Deducting education costs
A deduction is available if the education maintains or improves the skills related to your trade or business. Educational costs are also deductible if the education is required (e.g., by law or an employer) to keep your position or job.
Conversely, educational costs aren't deductible if the education is required to get into the field (as opposed to staying in the field) or qualifies you for a new trade or business.
For example, a doctor cannot deduct basic medical school costs because they are required to enter the field. Once he becomes a doctor, however, any courses he takes to keep current or learn new techniques are deductible.
The expenses of becoming a specialist within a field may or may not be deductible. For example, if the goal all along was to become a psychiatrist and the individual went straight through medical school, internship, and then into a psychiatric residency, all of the costs would be treated as required to enter the field and wouldn't be deductible. However, an internist who has already been practicing medicine for a period of time, can deduct the costs of a psychiatric program he enters as improving skills within his profession.
Many taxpayers take law-related courses as helpful to their professions or businesses. Seminars within your profession on law-related issues are deductible since they improve your skills. On the other hand, law school courses (even if taken for the same purpose) are generally not deductible because they lead to qualifying you for a new profession.
If your educational costs are deductible under the above tests, you can include the transportation costs involved in getting from work to the course location or vice versa. Transportation between home and the course location is deductible for education undertaken on a temporary or irregular basis. If the transportation is in the nature of a commute it's not deductible. If you're away from home for deductible education, you can include the costs of travel, meals (at 50%), and lodging as well. However, travel as the educational vehicle itself (e.g., a French teacher's trip to France) isn't deductible.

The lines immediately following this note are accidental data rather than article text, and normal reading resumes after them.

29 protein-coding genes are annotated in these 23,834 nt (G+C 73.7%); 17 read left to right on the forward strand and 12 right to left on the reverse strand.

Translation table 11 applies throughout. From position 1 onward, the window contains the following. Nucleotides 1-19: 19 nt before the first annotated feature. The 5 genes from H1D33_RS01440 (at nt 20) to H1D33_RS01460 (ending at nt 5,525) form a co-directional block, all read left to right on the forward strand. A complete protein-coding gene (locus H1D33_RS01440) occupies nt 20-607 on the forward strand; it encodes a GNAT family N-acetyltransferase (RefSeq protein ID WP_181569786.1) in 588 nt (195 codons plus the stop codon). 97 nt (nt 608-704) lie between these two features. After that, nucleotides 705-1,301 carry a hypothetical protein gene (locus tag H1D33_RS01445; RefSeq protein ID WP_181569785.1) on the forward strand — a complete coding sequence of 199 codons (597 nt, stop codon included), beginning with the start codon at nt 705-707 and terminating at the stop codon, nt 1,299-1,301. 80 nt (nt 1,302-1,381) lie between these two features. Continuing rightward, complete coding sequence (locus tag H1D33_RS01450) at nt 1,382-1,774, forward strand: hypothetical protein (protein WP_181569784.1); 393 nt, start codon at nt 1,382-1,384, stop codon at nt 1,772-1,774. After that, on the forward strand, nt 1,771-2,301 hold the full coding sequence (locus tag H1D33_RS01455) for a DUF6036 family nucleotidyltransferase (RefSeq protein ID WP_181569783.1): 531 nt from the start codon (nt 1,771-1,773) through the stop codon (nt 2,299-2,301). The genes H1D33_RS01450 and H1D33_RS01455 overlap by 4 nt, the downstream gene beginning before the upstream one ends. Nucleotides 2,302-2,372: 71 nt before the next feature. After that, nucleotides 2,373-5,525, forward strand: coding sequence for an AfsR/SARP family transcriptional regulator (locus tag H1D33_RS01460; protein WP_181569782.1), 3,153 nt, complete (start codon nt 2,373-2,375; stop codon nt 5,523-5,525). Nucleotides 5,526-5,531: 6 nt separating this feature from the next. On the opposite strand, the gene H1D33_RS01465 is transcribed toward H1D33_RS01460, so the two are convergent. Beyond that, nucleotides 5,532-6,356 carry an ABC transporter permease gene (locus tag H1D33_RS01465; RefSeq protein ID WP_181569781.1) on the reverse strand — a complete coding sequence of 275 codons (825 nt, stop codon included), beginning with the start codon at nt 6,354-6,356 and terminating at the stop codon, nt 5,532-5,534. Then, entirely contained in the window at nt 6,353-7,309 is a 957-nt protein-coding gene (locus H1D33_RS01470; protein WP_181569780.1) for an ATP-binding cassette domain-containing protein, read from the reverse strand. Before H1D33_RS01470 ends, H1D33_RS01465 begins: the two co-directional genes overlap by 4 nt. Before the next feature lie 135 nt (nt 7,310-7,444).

In the case of an employee, education expenses that are deductible under the above tests may be claimed as an itemized deduction, but only to the extent the expenses, along with other miscellaneous itemized deductions, exceed 2% of the taxpayer's adjusted gross income (AGI). And in the case of taxpayers with high AGI, miscellaneous itemized deductions are subject to a further overall limit on itemized deductions.
In addition to taking an itemized deduction for education expenses, if you incur debt in obtaining education, interest you pay on student loans taken out may be deductible as an above-the-line deduction, i.e., it's subtracted from gross income to determine AGI. This means you don't have to itemize to take this deduction. The maximum deduction is $2,000 for 2000 and increases to $2,500 for 2001 or later, subject to a phaseout for taxpayers with high AGI.
Instead of taking a deduction for education expenses, taxpayers may claim the Hope/Lifetime Learning credits for qualified tuition and related expenses. The maximum Hope credit a taxpayer may claim is $1,500 per year (adjusted for inflation after 2001) per student, for the first two years of undergraduate education at an eligible education institution. The maximum Lifetime Learning credit that may be claimed is $1,000 per year ($2,000 per year after 2002) per taxpayer, for any post-high school education (including courses to acquire or improve job skills) at an eligible education institution. The Hope/Lifetime Learning credits are also subject to phaseout for taxpayers with high AGI.
Taxpayers who incur education expenses must decide how to take maximum advantage of these complex rules. Taxpayers who take the standard deduction instead of itemizing their deductions will want to claim the Hope/Lifetime Learning credits. Other taxpayers will have to decide whether to take an itemized deduction for their education expenses or to claim the Hope/Lifetime Learning credits for the expenses. Taxpayers who aren't subject to the overall limit on itemized deductions may find that an itemized deduction for education expenses is more advantageous than the Lifetime Learning credit because itemized deductions reduce a taxpayer's taxable income, and thus the education expenses save taxes at a taxpayer's top tax rate. On the other hand, if the education expenses aren't related to a taxpayer's current trade or business, but are incurred to acquire or improve job skills, even for a new trade or business, the expenses aren't deductible as an itemized deduction, but would qualify for the Lifetime Learning credit.
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